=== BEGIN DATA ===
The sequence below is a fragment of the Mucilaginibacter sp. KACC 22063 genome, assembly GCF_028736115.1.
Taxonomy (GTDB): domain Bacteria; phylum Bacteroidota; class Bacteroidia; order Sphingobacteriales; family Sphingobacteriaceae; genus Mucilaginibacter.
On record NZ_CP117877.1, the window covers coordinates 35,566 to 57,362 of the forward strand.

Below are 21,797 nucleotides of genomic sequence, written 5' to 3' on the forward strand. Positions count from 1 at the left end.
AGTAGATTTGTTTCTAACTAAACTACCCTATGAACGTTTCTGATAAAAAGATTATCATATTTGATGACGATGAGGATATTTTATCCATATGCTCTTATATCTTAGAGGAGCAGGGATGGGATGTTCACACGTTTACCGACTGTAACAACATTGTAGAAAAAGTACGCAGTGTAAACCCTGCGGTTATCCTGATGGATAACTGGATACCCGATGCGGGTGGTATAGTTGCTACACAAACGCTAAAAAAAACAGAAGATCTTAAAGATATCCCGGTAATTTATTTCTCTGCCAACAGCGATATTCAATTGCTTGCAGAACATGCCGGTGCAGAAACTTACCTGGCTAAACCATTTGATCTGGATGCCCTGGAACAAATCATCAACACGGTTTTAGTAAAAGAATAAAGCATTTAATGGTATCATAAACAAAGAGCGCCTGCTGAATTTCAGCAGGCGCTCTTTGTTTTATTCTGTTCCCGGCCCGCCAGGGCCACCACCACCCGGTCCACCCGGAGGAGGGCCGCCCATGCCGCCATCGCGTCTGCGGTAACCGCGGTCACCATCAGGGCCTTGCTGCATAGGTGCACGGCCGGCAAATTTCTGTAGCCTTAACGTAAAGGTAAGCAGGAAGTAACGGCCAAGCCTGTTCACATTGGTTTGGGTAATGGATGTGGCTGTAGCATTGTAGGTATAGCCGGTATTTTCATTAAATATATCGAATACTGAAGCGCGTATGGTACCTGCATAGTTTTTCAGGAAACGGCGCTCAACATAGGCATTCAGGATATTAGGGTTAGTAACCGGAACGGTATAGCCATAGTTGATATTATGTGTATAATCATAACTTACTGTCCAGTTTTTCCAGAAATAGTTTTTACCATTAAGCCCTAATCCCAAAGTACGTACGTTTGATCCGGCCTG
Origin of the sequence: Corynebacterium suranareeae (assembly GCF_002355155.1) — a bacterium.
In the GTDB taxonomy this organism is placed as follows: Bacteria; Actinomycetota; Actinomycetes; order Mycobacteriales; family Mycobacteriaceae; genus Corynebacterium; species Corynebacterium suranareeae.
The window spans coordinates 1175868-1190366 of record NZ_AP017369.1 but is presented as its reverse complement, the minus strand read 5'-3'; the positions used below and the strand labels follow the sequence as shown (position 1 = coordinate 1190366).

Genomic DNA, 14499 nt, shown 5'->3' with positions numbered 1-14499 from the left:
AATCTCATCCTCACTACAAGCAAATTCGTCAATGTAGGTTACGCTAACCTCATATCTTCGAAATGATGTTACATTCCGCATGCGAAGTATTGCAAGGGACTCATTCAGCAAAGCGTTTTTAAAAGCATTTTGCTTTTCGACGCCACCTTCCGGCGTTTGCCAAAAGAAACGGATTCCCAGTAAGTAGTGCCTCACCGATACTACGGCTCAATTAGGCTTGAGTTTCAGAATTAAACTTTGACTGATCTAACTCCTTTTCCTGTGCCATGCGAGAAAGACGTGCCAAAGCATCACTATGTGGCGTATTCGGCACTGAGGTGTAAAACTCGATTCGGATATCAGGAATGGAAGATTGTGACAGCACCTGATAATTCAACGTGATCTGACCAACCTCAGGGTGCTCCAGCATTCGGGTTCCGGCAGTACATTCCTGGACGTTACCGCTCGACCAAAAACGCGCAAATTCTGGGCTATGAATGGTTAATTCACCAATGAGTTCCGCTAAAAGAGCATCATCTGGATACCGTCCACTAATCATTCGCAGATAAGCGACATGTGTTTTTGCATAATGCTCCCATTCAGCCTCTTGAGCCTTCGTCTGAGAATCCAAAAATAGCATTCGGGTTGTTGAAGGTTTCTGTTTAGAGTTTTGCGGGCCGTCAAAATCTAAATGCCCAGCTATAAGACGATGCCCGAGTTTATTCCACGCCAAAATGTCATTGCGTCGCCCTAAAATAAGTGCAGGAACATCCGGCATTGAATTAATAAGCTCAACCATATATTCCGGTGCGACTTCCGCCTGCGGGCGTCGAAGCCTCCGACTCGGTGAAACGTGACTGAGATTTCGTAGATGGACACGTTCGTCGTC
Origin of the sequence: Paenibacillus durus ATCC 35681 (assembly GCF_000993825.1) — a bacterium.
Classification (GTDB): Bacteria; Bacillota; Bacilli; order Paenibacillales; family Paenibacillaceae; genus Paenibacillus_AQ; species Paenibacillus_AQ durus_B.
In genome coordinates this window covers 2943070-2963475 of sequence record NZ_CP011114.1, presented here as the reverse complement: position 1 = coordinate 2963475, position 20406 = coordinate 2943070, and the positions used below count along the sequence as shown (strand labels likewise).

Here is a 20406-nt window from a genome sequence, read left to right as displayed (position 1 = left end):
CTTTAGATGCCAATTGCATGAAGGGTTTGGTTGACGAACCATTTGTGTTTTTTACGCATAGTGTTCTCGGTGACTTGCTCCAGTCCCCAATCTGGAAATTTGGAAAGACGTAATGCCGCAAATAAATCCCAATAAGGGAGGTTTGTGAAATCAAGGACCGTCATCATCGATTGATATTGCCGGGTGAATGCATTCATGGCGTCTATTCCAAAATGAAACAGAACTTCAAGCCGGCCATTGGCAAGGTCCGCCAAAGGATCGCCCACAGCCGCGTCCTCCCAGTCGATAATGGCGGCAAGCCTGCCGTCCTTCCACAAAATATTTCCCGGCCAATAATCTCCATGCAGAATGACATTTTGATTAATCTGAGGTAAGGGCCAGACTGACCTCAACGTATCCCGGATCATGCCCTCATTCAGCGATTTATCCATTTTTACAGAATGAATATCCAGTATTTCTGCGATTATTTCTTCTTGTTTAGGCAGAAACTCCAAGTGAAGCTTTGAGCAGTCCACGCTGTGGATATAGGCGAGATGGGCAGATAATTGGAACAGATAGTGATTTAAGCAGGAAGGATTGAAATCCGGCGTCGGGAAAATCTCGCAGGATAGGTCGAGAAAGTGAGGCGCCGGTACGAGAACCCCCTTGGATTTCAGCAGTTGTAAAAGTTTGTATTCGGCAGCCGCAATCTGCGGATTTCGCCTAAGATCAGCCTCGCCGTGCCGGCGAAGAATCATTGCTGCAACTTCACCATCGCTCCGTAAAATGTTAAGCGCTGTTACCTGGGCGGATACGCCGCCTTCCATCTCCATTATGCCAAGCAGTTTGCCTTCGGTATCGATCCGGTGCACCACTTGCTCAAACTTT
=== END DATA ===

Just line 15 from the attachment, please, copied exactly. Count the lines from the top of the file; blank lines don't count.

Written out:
CTTTAGATGCCAATTGCATGAAGGGTTTGGTTGACGAACCATTTGTGTTTTTTACGCATAGTGTTCTCGGTGACTTGCTCCAGTCCCCAATCTGGAAATTTGGAAAGACGTAATGCCGCAAATAAATCCCAATAAGGGAGGTTTGTGAAATCAAGGACCGTCATCATCGATTGATATTGCCGGGTGAATGCATTCATGGCGTCTATTCCAAAATGAAACAGAACTTCAAGCCGGCCATTGGCAAGGTCCGCCAAAGGATCGCCCACAGCCGCGTCCTCCCAGTCGATAATGGCGGCAAGCCTGCCGTCCTTCCACAAAATATTTCCCGGCCAATAATCTCCATGCAGAATGACATTTTGATTAATCTGAGGTAAGGGCCAGACTGACCTCAACGTATCCCGGATCATGCCCTCATTCAGCGATTTATCCATTTTTACAGAATGAATATCCAGTATTTCTGCGATTATTTCTTCTTGTTTAGGCAGAAACTCCAAGTGAAGCTTTGAGCAGTCCACGCTGTGGATATAGGCGAGATGGGCAGATAATTGGAACAGATAGTGATTTAAGCAGGAAGGATTGAAATCCGGCGTCGGGAAAATCTCGCAGGATAGGTCGAGAAAGTGAGGCGCCGGTACGAGAACCCCCTTGGATTTCAGCAGTTGTAAAAGTTTGTATTCGGCAGCCGCAATCTGCGGATTTCGCCTAAGATCAGCCTCGCCGTGCCGGCGAAGAATCATTGCTGCAACTTCACCATCGCTCCGTAAAATGTTAAGCGCTGTTACCTGGGCGGATACGCCGCCTTCCATCTCCATTATGCCAAGCAGTTTGCCTTCGGTATCGATCCGGTGCACCACTTGCTCAAACTTT